Well, in for a penny, in for a pound, I downloaded the zip version & did the same. Then I then restarted the computer and ran another format using the Debian 7 installer disk. This time it seemed to get through and went on to install the operating system. It still threw up the odd error along the way, but it allowed me to continue. After a few minutes it announced it was finished and then performed an auto re-boot. Sadly it but didn't get very far, more kernel errors flashed by and then it locked up. I was starting to wonder if something else might be wrong, maybe the memory?

I decided to sleep on it.  Z Z Z Z Z Z z z z z . . . . .

The following day I did a few more searches, mostly hitting the same stuff from the previous day, but then I saw a post where somebody recommended resetting the BIOS to defaults after after an update. Well that made sense, and I certainly hadn't, so I decided to give it a try that evening.

To my amazement it worked, so I returned back to the task of cloning my old disk and setting up lilo so the mSATA card would boot. Then remembering I'd previously altered some of the bios settings I set the RAM voltage back down to 1.35 volts. Restarting again I found that the computer would no longer boot, the errors coming back. This continued until I set the voltage back to the default  of 1.5 volts.

I'd gone out of my way to buy low voltage sodimms, but it looks like that may have been one of the root causes of my hardware problems. Now I had a 2nd nSATA card that I didn't need along with an mSATA to 1.8" adapter board (which I'd hoped to use as a backup plan). To add to my frustration the adapter came with a micros-sata connector on it (which was no use to me). Ghaahh.. how many connection standards do we bloody need!!!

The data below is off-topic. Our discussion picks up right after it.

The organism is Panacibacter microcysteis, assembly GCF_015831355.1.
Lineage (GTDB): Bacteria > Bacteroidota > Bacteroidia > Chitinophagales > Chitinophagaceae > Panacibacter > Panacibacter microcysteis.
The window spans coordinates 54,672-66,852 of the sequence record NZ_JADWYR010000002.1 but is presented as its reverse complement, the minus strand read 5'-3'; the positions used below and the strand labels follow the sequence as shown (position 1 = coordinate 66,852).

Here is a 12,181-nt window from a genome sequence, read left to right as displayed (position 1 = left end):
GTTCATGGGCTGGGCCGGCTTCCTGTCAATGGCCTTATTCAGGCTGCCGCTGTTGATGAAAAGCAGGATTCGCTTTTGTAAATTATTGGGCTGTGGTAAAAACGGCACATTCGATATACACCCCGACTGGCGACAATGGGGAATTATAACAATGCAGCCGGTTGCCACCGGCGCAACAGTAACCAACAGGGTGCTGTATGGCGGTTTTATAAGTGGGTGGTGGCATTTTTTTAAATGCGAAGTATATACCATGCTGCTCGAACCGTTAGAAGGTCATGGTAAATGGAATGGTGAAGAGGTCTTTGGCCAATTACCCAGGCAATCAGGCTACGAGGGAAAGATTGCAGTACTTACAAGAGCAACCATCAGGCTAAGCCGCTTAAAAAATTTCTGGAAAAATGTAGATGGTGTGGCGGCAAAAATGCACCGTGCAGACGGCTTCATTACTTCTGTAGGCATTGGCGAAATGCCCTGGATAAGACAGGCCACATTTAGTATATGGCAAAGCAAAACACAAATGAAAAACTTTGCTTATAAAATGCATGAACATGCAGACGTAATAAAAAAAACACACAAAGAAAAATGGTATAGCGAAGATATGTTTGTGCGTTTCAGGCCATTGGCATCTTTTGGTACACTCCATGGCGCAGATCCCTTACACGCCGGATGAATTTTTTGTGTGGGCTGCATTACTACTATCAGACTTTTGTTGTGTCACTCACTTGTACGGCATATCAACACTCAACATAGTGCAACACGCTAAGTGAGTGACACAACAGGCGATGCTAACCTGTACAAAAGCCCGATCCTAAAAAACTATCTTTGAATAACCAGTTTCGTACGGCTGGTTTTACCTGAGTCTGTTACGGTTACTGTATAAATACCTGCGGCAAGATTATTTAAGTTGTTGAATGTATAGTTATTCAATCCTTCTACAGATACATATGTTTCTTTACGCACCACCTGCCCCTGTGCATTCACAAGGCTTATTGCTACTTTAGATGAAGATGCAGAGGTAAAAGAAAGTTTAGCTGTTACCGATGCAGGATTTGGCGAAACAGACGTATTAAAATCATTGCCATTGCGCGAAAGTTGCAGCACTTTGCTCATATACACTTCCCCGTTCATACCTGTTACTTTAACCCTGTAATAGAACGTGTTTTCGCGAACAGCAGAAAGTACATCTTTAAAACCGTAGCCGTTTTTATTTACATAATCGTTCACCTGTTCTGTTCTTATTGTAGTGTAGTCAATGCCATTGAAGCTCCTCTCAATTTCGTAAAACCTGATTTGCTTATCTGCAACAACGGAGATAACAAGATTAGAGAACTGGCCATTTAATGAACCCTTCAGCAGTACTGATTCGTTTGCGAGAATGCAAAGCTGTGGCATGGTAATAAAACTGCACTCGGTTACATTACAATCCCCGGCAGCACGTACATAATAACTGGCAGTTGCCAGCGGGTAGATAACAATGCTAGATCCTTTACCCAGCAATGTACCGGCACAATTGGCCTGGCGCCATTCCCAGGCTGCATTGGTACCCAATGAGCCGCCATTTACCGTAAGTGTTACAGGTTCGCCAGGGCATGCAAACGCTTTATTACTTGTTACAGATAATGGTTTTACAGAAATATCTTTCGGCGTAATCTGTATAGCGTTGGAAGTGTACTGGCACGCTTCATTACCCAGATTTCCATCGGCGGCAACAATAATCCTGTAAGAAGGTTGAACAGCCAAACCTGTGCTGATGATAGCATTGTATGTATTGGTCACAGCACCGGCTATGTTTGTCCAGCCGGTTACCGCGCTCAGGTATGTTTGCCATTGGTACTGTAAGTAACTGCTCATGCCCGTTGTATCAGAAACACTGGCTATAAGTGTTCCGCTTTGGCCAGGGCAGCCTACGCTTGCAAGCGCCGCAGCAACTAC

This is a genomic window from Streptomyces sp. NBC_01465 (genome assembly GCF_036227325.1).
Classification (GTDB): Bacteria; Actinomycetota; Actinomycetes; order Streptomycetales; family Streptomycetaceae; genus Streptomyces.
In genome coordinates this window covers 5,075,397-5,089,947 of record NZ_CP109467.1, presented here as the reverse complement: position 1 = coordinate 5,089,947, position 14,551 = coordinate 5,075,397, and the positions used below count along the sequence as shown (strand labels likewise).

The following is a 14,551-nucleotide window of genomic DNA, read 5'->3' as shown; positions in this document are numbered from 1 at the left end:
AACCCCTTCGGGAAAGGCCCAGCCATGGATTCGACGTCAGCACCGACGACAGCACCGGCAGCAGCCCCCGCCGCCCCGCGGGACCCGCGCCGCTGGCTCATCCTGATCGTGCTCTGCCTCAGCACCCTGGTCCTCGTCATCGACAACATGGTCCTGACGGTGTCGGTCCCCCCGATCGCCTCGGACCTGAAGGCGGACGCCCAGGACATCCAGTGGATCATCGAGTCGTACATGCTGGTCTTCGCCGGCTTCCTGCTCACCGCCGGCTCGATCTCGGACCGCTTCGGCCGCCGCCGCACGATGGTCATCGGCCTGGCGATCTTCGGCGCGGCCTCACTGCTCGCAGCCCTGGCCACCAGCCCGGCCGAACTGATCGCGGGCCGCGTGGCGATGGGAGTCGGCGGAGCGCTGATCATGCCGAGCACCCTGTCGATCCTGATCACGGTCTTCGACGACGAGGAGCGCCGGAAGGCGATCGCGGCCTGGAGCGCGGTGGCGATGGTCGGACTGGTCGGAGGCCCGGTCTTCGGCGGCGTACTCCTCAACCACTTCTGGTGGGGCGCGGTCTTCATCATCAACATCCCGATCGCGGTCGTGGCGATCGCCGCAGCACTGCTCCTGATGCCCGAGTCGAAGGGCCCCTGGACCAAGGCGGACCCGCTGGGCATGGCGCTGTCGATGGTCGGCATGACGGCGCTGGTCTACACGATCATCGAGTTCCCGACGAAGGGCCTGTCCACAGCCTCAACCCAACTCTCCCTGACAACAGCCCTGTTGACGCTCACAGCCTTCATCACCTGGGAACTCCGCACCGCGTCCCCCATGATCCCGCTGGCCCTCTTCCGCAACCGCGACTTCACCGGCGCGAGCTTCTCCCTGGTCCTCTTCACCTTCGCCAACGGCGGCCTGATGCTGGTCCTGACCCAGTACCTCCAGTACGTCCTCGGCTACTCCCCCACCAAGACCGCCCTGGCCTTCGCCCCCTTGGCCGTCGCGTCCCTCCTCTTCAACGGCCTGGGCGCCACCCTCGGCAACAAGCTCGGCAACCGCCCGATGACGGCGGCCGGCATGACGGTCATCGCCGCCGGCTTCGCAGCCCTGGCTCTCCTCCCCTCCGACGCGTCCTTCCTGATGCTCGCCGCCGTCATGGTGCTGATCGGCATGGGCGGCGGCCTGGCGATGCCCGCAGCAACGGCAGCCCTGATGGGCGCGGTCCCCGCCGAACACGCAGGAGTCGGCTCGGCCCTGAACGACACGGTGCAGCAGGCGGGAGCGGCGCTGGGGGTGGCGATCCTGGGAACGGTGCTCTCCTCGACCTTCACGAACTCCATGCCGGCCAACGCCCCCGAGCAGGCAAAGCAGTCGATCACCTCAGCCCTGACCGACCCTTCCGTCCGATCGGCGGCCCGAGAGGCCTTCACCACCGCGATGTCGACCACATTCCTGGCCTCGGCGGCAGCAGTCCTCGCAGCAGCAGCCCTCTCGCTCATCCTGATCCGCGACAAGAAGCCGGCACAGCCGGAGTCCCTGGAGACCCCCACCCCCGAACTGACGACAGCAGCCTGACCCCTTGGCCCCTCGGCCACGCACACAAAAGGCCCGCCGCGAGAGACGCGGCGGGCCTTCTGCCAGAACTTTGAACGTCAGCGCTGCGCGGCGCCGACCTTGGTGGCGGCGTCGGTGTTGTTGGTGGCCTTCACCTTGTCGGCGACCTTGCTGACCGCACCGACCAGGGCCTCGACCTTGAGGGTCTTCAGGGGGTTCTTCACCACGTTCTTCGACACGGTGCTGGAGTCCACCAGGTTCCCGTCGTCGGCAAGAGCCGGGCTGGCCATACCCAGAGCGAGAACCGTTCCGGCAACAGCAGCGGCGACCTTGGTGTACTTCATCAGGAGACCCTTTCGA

1.8" Adapter board alongside standard SATA plugs

I looked up the micro-sata connection standard on wikipedia and found the data connection is the same but the power is much smaller. Instead to two separate plugs it expects one, with the data and power merged together.

Quick, Think of a Plan B!

The computer was now working fine, but cloning the old servers root partition wasn't. After messing about setting up the boot loader, all attempts to start it resulted in an invalid chipset error. I can't say that I'm that surprised, but it meant I was going to have to re-install Debian from scratch. It's not the end of the world, but it means running two servers until I got all the software installed and configured on the new box. I was really hoping to avoid this!

The first thing after a fresh operating system build was to install Java 7 and get Minecraft server running for 'His Nibbs'. Stack Overflow had a Q&A page where somebody had asked about how to install java using the apt-get utility. So I scrolled down to the answer, then copy and pasted the following code into the terminal window:

echo "deb precise main" | tee -a /etc/apt/sources.list
echo "deb-src precise main" | tee -a /etc/apt/sources.list
apt-key adv --keyserver hkp:// --recv-keys EEA14886
apt-get update
apt-get install oracle-java7-installer

It worked a treat, adding the java sources and then performing the install in only a few minutes.